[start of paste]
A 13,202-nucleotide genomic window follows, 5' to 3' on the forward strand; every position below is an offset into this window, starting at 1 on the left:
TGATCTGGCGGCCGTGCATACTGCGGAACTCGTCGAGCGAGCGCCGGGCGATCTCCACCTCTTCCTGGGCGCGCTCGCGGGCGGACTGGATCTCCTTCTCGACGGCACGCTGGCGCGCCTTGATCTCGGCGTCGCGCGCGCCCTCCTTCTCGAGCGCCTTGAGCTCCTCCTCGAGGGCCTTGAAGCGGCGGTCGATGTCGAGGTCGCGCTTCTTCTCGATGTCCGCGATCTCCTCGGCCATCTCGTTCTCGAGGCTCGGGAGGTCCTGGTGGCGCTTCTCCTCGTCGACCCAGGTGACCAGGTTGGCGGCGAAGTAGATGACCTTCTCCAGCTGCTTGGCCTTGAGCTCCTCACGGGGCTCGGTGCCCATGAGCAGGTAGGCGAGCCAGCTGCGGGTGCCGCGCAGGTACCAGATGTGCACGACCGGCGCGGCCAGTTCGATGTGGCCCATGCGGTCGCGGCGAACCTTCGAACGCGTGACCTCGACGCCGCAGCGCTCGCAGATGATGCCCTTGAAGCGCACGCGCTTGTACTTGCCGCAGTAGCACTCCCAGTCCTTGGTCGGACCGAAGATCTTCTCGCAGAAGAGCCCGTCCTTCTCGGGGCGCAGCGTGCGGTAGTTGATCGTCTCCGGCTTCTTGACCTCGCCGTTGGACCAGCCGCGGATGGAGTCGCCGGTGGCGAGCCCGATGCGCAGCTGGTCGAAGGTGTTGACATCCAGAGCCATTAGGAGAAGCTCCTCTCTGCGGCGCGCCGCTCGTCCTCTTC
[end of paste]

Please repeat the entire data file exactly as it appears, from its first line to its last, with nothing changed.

A 13,202-nucleotide genomic window follows, 5' to 3' on the forward strand; every position below is an offset into this window, starting at 1 on the left:
TGATCTGGCGGCCGTGCATACTGCGGAACTCGTCGAGCGAGCGCCGGGCGATCTCCACCTCTTCCTGGGCGCGCTCGCGGGCGGACTGGATCTCCTTCTCGACGGCACGCTGGCGCGCCTTGATCTCGGCGTCGCGCGCGCCCTCCTTCTCGAGCGCCTTGAGCTCCTCCTCGAGGGCCTTGAAGCGGCGGTCGATGTCGAGGTCGCGCTTCTTCTCGATGTCCGCGATCTCCTCGGCCATCTCGTTCTCGAGGCTCGGGAGGTCCTGGTGGCGCTTCTCCTCGTCGACCCAGGTGACCAGGTTGGCGGCGAAGTAGATGACCTTCTCCAGCTGCTTGGCCTTGAGCTCCTCACGGGGCTCGGTGCCCATGAGCAGGTAGGCGAGCCAGCTGCGGGTGCCGCGCAGGTACCAGATGTGCACGACCGGCGCGGCCAGTTCGATGTGGCCCATGCGGTCGCGGCGAACCTTCGAACGCGTGACCTCGACGCCGCAGCGCTCGCAGATGATGCCCTTGAAGCGCACGCGCTTGTACTTGCCGCAGTAGCACTCCCAGTCCTTGGTCGGACCGAAGATCTTCTCGCAGAAGAGCCCGTCCTTCTCGGGGCGCAGCGTGCGGTAGTTGATCGTCTCCGGCTTCTTGACCTCGCCGTTGGACCAGCCGCGGATGGAGTCGCCGGTGGCGAGCCCGATGCGCAGCTGGTCGAAGGTGTTGACATCCAGAGCCATTAGGAGAAGCTCCTCTCTGCGGCGCGCCGCTCGTCCTCTTC